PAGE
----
The History of Norwegian Hydropower in 5 Minutes

Modern Norway was built and industrialised when we started to utilize rivers and waterfalls to produce electricity. Hydropower is still the backbone of the Norwegian power system, and will remain so in the foreseeable future.

Abundant access to clean and renewable energy puts Norway in a unique position compared to most other countries in the world. Pioneers in both the business sector as well as politics saw the potential in using hydroelectric power for industrial purposes. One pioneer industrialist was Sam Eyde, who secured the rights to build power plants in Telemark County in the late 19th century. The goal was to convert the enormous forces in the water to cheap electricity for industrial production. This paved the way for the establishment of prominent Norwegian companies such as Norsk Hydro and Elkem. On the political side, the former Prime Minister Gunnar Knutsen sent a famous letter to the parliament in 1892, laying out the industrial potential of hydroelectric power. By doing so, he initiated an important and long-term political effort to secure a role for the Norwegian state in the ongoing electrification of the country, and ensure that the hydropower resources would benefit the nation as a whole. 

The Norwegian Parliament, The Storting, responded quickly by issuing laws for concessions and reversionary rights. The latter was passed into law in 1909, and involves that the ownership of the resources passes back to the state when the period of the concession is ended. Thus, The Storting ensured that the Norwegian hydropower resources was to remain on Norwegian hands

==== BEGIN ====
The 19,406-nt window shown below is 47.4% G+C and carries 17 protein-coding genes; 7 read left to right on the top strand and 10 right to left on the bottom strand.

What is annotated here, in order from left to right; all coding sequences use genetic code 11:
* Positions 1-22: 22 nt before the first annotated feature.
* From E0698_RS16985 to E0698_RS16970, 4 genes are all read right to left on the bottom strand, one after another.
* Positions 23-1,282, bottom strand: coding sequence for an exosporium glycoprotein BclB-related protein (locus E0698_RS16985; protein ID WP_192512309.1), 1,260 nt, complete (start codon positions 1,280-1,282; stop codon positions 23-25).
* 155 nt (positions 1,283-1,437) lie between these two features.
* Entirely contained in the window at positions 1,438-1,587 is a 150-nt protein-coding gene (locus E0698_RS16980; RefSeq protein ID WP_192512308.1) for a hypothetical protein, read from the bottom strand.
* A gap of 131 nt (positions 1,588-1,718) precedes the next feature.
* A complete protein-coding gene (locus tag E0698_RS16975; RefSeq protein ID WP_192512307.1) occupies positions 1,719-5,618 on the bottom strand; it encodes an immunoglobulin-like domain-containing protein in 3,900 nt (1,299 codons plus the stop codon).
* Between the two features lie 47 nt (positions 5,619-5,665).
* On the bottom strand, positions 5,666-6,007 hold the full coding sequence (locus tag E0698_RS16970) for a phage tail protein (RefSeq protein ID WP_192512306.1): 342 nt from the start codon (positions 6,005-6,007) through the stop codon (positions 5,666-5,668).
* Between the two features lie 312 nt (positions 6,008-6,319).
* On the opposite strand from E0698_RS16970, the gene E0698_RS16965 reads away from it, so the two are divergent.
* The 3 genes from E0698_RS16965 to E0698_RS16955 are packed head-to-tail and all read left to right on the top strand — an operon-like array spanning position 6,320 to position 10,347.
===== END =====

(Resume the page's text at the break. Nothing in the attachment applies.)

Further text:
The state, counties and municipalities today own 90 percent of the production capacity for electricity. The very first hydropower plant owned by a municipality came into production in 1891 in the northern town of Hammerfest. Hammerfest, located way north of the Arctic Circle, became the first town in Norway with electric street lighting. Oslo followed shortly afterwards, with electric street lighting and electric public rail transportation in the decade following 1890. In 1900, Hammeren power station in Maridalen outside Oslo was built to produce electricity to the city. This is the oldest operating power plant in Norway today. At the opening of Hammeren, it was declared that Oslo was "secured power forever". Today, the annual production from Hammeren would cover the electricity consumption in Oslo for less than a day and a night. This serves as a reminder of how the importance and dependency of electricity has increased throughout the 20th century, and still is to this day.

New power plants became architectonical symbols of progress and modernity in Norway. In 1911, the Vemork power plant near Rjukan came into production. At the time, Vemork was the largest hydroelectric power station in the world. The proximity to the hydropower resources was also important for the establishment of energy-intensive industry in places such as Odda and Glomfjord on the western coast of Norway. While the industrial revolution other places in the world was powered mainly by coal and oil, Norway could make use of clean and renewable energy in its industrial development.

In many ways, the utilisation of our hydropower resources became the gateway to modern, industrialised Norway. But it also represents continuity into the future. More than 100 years after the first hydroelectric power plant was built in Norway, nearly all our electricity production is based on hydropower. Along with oil and gas technology, Norwegian hydropower technology is in the forefront globally. Norwegian companies today exports such technology to a number of countries. They also contribute with development of expertise in countries with hydropower resources.

Norway is today Europe's biggest producer of hydropower, and number six in the world. Our hydropower resources have given us industrial development, wealth creation, light and heating for more than a hundred years. With the right resource management, we are laying the groundwork so that these resources can benefit future generations.

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